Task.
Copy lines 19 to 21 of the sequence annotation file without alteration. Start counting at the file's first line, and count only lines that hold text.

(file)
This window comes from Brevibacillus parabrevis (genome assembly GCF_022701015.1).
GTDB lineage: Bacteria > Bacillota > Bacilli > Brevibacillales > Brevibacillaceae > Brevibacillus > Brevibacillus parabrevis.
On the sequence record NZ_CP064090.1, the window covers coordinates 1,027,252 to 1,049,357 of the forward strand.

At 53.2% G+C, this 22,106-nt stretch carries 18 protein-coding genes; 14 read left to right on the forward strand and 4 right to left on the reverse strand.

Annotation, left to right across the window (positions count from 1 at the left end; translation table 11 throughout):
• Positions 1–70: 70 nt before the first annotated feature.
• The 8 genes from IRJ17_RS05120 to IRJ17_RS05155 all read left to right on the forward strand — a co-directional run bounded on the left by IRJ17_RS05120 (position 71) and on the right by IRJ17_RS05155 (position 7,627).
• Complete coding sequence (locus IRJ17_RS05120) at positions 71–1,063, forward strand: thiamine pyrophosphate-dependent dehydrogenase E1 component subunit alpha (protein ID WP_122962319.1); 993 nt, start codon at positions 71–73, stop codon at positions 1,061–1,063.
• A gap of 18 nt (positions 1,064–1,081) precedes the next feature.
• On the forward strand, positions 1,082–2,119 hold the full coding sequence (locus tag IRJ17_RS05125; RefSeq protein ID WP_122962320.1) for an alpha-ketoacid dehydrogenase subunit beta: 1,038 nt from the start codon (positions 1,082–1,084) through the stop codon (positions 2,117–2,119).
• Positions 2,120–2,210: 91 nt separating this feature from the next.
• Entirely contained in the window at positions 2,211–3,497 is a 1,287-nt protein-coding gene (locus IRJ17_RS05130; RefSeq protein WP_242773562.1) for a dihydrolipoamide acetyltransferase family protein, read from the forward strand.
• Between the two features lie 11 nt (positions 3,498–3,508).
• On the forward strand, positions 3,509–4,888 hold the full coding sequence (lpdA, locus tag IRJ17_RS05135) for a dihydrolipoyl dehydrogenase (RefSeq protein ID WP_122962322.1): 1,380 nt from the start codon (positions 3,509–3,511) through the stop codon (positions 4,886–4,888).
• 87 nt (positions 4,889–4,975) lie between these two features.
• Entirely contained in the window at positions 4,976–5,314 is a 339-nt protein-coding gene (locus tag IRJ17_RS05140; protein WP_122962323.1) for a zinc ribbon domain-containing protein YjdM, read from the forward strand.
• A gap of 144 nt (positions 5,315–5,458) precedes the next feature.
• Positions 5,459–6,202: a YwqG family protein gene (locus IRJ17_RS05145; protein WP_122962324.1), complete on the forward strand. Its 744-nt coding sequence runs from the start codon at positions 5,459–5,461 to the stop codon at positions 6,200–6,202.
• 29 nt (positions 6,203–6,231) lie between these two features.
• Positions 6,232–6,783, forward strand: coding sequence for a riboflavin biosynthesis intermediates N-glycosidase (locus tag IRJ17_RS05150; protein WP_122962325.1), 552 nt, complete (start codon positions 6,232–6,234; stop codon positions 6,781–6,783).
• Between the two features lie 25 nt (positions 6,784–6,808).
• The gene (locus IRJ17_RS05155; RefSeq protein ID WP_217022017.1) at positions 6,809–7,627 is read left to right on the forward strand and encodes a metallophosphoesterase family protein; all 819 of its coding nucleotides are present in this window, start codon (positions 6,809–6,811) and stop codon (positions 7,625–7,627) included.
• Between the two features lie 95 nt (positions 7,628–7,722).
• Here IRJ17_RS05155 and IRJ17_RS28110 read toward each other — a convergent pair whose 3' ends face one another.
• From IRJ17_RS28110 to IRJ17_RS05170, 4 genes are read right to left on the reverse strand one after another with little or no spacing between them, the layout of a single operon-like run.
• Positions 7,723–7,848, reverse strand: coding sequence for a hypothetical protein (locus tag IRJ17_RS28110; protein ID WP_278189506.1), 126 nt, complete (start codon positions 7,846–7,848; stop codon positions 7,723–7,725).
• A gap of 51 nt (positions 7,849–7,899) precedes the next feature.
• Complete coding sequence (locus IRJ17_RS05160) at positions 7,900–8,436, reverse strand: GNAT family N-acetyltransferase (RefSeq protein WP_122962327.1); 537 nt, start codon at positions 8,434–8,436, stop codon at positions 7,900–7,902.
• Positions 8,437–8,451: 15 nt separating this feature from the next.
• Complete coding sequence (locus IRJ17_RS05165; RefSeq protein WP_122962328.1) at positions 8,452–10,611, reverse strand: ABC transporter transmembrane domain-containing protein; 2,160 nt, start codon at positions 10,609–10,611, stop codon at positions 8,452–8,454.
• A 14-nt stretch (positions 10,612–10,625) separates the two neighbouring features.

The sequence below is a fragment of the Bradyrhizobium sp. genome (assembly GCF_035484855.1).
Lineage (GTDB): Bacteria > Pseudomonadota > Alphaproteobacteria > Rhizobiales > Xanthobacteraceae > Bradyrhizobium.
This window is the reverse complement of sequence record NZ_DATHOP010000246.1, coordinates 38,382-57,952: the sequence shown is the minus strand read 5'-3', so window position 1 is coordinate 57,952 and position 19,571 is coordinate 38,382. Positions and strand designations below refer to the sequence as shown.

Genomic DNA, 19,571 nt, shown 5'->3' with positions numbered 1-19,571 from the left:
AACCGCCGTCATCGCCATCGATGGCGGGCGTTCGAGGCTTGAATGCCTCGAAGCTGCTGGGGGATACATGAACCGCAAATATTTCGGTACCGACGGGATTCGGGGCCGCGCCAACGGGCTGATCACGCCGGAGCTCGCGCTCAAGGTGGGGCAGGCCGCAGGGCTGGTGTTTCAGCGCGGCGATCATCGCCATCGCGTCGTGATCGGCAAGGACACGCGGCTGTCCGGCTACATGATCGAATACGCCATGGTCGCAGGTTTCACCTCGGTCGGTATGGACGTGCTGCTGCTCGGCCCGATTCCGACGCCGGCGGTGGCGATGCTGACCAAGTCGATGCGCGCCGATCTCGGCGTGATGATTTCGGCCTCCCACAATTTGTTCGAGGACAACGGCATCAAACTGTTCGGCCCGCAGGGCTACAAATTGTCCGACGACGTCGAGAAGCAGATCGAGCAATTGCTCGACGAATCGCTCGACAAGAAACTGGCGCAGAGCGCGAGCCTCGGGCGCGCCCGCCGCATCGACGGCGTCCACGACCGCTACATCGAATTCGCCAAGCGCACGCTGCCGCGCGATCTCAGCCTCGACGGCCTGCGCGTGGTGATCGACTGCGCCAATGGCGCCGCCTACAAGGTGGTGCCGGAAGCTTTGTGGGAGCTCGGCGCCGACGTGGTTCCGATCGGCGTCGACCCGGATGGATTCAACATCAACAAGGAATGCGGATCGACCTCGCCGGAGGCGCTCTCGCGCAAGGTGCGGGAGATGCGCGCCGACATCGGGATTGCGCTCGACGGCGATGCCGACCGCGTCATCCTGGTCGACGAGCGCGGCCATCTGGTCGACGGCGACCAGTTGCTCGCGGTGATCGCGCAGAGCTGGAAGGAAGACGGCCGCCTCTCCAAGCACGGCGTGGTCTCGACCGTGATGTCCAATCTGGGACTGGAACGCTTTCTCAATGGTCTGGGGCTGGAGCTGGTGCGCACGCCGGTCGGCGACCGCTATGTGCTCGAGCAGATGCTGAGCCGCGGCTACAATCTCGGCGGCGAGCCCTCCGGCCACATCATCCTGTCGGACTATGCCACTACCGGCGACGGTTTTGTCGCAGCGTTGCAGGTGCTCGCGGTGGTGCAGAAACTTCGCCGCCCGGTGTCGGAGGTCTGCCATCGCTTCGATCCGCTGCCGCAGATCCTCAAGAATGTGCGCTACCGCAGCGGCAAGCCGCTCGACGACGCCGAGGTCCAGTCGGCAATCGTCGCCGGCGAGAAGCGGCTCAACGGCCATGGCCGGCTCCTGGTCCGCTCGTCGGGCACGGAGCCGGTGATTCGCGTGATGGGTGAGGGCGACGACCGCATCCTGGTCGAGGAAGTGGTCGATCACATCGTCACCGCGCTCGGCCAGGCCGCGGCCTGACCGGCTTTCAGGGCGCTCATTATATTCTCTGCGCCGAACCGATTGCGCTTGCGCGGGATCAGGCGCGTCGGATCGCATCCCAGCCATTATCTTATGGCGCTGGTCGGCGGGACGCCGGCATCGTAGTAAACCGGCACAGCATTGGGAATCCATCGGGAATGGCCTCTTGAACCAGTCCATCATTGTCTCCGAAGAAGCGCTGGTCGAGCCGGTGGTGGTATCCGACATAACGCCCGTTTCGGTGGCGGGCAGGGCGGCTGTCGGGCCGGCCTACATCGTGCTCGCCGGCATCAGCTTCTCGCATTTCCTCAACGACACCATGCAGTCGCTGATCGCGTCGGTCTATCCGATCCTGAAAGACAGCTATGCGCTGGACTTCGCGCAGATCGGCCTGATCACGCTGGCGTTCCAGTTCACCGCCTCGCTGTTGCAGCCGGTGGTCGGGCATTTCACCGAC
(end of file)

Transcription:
• 29 nt (positions 6,203–6,231) lie between these two features.
• Positions 6,232–6,783, forward strand: coding sequence for a riboflavin biosynthesis intermediates N-glycosidase (locus tag IRJ17_RS05150; protein WP_122962325.1), 552 nt, complete (start codon positions 6,232–6,234; stop codon positions 6,781–6,783).
• Between the two features lie 25 nt (positions 6,784–6,808).